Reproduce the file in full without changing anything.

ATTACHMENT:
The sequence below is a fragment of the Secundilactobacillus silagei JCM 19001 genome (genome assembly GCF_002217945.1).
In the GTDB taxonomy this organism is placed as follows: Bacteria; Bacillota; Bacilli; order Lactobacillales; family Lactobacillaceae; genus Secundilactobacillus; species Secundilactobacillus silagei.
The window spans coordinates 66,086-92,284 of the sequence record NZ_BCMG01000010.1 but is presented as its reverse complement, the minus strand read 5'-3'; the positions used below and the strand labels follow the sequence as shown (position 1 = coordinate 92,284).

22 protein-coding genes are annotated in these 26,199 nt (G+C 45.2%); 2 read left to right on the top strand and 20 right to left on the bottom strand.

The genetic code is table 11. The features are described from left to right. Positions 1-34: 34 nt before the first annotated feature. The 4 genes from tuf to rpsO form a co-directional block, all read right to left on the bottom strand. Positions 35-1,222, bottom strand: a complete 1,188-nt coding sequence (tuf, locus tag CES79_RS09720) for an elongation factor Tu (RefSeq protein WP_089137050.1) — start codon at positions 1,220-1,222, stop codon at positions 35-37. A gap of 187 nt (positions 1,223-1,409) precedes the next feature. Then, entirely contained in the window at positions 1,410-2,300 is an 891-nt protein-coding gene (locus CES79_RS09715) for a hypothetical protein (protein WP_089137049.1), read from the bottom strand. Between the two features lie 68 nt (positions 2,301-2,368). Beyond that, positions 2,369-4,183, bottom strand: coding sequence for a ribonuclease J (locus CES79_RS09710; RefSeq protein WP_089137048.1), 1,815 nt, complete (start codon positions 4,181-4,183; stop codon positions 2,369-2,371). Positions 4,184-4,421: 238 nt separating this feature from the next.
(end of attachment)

The sequence below is a fragment of the Secundilactobacillus silagei JCM 19001 genome (genome assembly GCF_002217945.1).
In the GTDB taxonomy this organism is placed as follows: Bacteria; Bacillota; Bacilli; order Lactobacillales; family Lactobacillaceae; genus Secundilactobacillus; species Secundilactobacillus silagei.
The window spans coordinates 66,086-92,284 of the sequence record NZ_BCMG01000010.1 but is presented as its reverse complement, the minus strand read 5'-3'; the positions used below and the strand labels follow the sequence as shown (position 1 = coordinate 92,284).

22 protein-coding genes are annotated in these 26,199 nt (G+C 45.2%); 2 read left to right on the top strand and 20 right to left on the bottom strand.

The genetic code is table 11. The features are described from left to right. Positions 1-34: 34 nt before the first annotated feature. The 4 genes from tuf to rpsO form a co-directional block, all read right to left on the bottom strand. Positions 35-1,222, bottom strand: a complete 1,188-nt coding sequence (tuf, locus tag CES79_RS09720) for an elongation factor Tu (RefSeq protein WP_089137050.1) — start codon at positions 1,220-1,222, stop codon at positions 35-37. A gap of 187 nt (positions 1,223-1,409) precedes the next feature. Then, entirely contained in the window at positions 1,410-2,300 is an 891-nt protein-coding gene (locus CES79_RS09715) for a hypothetical protein (protein WP_089137049.1), read from the bottom strand. Between the two features lie 68 nt (positions 2,301-2,368). Beyond that, positions 2,369-4,183, bottom strand: coding sequence for a ribonuclease J (locus CES79_RS09710; RefSeq protein WP_089137048.1), 1,815 nt, complete (start codon positions 4,181-4,183; stop codon positions 2,369-2,371). Positions 4,184-4,421: 238 nt separating this feature from the next.